You can use the Thread Analyzer to check for potential and actual deadlocks in your program. The Thread Analyzer follows the same “collect-analyze“ model that the Oracle Solaris Studio Performance Analyzer uses.
There are three steps involved in using the Thread Analyzer:
Compile the source code.
Create a deadlock-detection experiment.
Examine the experiment results.
Compile your code and be sure to specify -g. Do not specify a high-level of optimization because information such as line numbers and call stacks, may be reported incorrectly at a high optimization level. Compile an OpenMP program with -g -xopenmp=noopt, and compile a POSIX threads program with just -g -mt.
See cc(1), CC(1), or f95(1) man pages for more information about these options.
For this tutorial, compile the code using the following command:
% cc -g -o din_philo din_philo.c
Use the Thread Analyzer's collect command with the -r deadlock option. This option creates a deadlock-detection experiment during the execution of the program.
For this tutorial, create a deadlock detection experiment named din_philo.1.er using the following command:
% collect -r deadlock -o din_philo.1.er din_philo
You can increase the likelihood of detecting deadlocks by creating several deadlock-detection experiments. Use a different number of threads and different input data for the various experiments. For example, in the din_philo.c code, you could change the values in the following lines:
13 #define PHILOS 5 14 #define DELAY 5000 15 #define FOOD 100
You could then compile as before and collect another experiment.
See collect(1) and collector(1) man pages for more information.
You can examine a deadlock detection experiment with the Thread Analyzer, the Performance Analyzer, or the er_print utility. Both the Thread Analyzer and the Performance Analyzer present a GUI interface; the Thread Analyzer presents a simplified set of default tabs, but is otherwise identical to the Performance Analyzer.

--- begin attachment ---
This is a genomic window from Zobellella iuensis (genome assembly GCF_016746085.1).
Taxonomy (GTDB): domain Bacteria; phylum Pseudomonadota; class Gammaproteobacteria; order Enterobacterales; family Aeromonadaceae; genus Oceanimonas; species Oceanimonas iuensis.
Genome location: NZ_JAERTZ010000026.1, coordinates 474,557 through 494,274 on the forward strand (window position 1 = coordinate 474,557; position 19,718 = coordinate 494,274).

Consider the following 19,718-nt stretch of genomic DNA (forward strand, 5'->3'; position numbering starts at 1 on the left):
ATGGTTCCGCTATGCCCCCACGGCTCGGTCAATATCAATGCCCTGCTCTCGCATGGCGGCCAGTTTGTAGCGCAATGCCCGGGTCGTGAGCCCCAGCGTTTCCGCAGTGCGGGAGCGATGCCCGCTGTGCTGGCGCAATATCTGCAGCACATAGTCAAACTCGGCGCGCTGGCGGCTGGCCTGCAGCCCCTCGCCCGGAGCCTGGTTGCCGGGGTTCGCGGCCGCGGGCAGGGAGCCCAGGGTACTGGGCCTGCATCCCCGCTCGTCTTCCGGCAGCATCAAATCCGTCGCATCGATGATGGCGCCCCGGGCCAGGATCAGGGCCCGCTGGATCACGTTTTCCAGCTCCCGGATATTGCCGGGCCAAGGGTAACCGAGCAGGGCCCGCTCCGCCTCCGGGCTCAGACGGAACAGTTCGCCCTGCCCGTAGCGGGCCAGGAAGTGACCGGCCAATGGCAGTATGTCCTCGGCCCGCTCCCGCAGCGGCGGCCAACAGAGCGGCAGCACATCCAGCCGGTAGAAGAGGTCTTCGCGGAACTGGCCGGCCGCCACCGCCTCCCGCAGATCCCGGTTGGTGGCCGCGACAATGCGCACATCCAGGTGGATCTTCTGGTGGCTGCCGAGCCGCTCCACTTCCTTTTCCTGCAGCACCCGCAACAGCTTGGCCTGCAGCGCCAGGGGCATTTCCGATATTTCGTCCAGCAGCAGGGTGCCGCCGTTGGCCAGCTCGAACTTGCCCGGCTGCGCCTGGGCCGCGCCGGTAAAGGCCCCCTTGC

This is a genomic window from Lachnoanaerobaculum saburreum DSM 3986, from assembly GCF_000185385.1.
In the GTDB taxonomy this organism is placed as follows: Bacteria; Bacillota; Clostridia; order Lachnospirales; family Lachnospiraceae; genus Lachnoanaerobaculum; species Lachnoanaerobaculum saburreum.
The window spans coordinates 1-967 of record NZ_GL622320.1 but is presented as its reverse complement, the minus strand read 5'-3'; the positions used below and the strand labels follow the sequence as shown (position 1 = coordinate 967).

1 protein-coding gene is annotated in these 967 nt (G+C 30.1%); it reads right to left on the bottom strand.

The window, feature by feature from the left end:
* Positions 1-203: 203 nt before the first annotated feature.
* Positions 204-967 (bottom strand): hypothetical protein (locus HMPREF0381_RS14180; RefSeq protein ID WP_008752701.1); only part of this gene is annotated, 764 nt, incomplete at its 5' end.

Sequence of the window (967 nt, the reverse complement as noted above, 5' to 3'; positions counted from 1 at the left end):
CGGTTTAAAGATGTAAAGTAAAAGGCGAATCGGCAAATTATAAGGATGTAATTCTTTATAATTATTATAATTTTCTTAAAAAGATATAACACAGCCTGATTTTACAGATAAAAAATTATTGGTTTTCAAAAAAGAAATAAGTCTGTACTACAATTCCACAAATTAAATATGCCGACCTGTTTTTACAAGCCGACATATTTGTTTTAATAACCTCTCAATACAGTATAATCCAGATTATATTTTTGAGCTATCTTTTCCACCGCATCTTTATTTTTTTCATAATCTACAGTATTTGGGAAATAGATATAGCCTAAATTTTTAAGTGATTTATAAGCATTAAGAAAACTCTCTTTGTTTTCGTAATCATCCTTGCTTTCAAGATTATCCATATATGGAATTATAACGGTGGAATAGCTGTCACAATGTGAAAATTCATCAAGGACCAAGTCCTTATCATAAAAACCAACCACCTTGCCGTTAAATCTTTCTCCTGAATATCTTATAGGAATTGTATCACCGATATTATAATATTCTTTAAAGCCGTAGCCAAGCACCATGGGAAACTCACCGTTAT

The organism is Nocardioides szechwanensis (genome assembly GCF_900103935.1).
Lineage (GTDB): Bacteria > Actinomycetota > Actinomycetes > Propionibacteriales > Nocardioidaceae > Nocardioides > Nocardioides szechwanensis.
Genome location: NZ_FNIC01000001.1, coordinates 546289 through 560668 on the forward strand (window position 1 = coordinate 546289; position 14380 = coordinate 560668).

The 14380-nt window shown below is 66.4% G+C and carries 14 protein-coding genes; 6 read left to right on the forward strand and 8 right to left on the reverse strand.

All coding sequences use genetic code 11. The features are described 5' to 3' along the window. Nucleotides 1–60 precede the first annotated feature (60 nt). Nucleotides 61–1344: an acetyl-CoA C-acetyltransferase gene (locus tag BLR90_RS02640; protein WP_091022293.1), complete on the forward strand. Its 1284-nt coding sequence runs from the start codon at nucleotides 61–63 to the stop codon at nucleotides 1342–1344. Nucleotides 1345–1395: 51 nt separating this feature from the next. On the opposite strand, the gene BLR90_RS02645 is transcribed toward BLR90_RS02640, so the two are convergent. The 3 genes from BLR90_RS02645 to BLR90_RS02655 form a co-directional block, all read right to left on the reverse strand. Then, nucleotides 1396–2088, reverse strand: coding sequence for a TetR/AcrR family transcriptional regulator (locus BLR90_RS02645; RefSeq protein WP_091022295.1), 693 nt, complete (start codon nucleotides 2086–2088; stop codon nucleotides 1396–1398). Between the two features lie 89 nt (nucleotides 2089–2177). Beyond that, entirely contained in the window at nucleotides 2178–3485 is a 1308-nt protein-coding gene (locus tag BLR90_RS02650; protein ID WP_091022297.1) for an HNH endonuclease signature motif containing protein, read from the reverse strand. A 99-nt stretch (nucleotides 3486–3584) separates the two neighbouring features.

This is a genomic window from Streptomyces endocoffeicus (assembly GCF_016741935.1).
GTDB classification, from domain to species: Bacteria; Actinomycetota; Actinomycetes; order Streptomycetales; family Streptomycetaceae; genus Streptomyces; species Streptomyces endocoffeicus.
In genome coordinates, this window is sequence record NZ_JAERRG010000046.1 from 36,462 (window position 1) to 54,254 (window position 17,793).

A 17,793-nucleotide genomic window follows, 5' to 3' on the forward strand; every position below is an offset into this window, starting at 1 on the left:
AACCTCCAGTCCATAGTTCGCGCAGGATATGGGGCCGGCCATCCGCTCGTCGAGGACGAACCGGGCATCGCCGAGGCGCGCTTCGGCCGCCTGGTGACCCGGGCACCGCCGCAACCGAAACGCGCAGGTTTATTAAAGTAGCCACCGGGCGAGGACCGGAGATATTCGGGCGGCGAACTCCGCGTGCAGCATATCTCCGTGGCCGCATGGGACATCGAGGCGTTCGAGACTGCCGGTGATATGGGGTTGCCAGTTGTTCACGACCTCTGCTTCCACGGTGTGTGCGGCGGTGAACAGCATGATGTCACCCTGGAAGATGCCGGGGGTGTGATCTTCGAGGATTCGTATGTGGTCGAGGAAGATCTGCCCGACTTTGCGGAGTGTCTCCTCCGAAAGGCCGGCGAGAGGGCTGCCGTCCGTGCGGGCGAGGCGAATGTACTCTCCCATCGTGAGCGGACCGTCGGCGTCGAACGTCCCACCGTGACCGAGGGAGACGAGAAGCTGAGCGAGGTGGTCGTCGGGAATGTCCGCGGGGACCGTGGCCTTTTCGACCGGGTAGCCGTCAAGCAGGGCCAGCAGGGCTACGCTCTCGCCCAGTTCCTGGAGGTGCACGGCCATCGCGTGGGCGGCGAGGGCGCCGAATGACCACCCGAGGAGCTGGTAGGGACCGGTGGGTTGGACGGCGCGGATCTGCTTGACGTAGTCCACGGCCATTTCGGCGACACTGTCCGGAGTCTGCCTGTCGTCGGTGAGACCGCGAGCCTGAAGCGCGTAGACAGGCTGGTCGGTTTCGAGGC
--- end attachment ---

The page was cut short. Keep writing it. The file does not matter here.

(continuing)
To start the Thread Analyzer and open the din_philo.1.er experiment , type the following command:
% tha din_philo.1.er
The Thread Analyzer includes a menu bar, a tool bar, and a split pane that contains tabs for the various displays.
The following tabs are shown by default in the left-hand pane when you open an experiment that was collected for deadlock detection:
The Deadlocks tab
This tab shows a list of potential and actual deadlocks that the Thread Analyzer detected in the program. This tab is selected by default. The threads involved for each deadlock are shown. These threads form a circular chain where each thread holds a lock and requests another lock that the next thread in the chain holds.
The Dual Source tab
Select a thread in the circular chain on the Deadlocks tab and then click on the Dual Source tab. The Dual Source tab shows the source location where the thread held a lock, and the source location where the same thread requested a lock. The source lines where the thread held and requested locks are highlighted.
The Experiments tab
This tab shows the load objects in the experiment, and lists any error and warning messages.
The following tabs are shown on the right-hand pane of the Thread Analyzer display:
The Summary tab which shows summary information about a deadlock selected from the Deadlocks tab.
The Deadlock Details tab which shows detailed information about a thread context selected from the Deadlocks tab.
The er_print utility presents a command-line interface. You can use the er_print utility in an interactive session and specify sub-commands during the session. You can also use command-line options to specify sub-commands non-interactively.
The following sub-commands are useful for examining deadlocks with the er_print utility:
This option reports any potential and actual deadlocks detected in the experiment. Specify deadlocks at the (er_print) prompt or -deadlocks on the er_print command line.
This option returns detailed information about the deadlock with the specified deadlock_id. Specify ddetail at the (er_print) prompt or -ddetail on the er_print command line. If the specified deadlock_id is all, then detailed information about all deadlocks is displayed. Otherwise, specify a single deadlock number such as 1 for the first deadlock.
This option displays descriptive information about the experiment and reports any errors or warnings. Specify header at the (er_print) prompt or -header on the command line.
Refer to the collect(1), tha(1), analyzer(1), and er_print(1) man pages for more information.